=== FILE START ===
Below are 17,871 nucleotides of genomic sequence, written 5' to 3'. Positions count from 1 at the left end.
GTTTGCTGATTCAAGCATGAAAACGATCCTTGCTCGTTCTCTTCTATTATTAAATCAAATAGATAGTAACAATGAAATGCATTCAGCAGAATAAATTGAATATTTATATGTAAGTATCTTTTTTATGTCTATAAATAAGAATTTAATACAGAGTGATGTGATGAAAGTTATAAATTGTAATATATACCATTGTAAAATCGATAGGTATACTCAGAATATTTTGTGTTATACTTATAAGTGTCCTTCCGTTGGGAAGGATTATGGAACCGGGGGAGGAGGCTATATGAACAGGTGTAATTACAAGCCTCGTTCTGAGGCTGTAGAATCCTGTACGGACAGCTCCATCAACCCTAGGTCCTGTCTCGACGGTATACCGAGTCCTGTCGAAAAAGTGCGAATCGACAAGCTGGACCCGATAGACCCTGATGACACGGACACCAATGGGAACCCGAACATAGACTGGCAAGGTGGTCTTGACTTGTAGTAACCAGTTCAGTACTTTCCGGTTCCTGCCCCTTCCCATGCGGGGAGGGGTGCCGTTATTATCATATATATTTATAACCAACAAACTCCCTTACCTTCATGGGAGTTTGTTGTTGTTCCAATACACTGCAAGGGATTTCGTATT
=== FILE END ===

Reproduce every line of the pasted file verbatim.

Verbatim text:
Below are 17,871 nucleotides of genomic sequence, written 5' to 3'. Positions count from 1 at the left end.
GTTTGCTGATTCAAGCATGAAAACGATCCTTGCTCGTTCTCTTCTATTATTAAATCAAATAGATAGTAACAATGAAATGCATTCAGCAGAATAAATTGAATATTTATATGTAAGTATCTTTTTTATGTCTATAAATAAGAATTTAATACAGAGTGATGTGATGAAAGTTATAAATTGTAATATATACCATTGTAAAATCGATAGGTATACTCAGAATATTTTGTGTTATACTTATAAGTGTCCTTCCGTTGGGAAGGATTATGGAACCGGGGGAGGAGGCTATATGAACAGGTGTAATTACAAGCCTCGTTCTGAGGCTGTAGAATCCTGTACGGACAGCTCCATCAACCCTAGGTCCTGTCTCGACGGTATACCGAGTCCTGTCGAAAAAGTGCGAATCGACAAGCTGGACCCGATAGACCCTGATGACACGGACACCAATGGGAACCCGAACATAGACTGGCAAGGTGGTCTTGACTTGTAGTAACCAGTTCAGTACTTTCCGGTTCCTGCCCCTTCCCATGCGGGGAGGGGTGCCGTTATTATCATATATATTTATAACCAACAAACTCCCTTACCTTCATGGGAGTTTGTTGTTGTTCCAATACACTGCAAGGGATTTCGTATT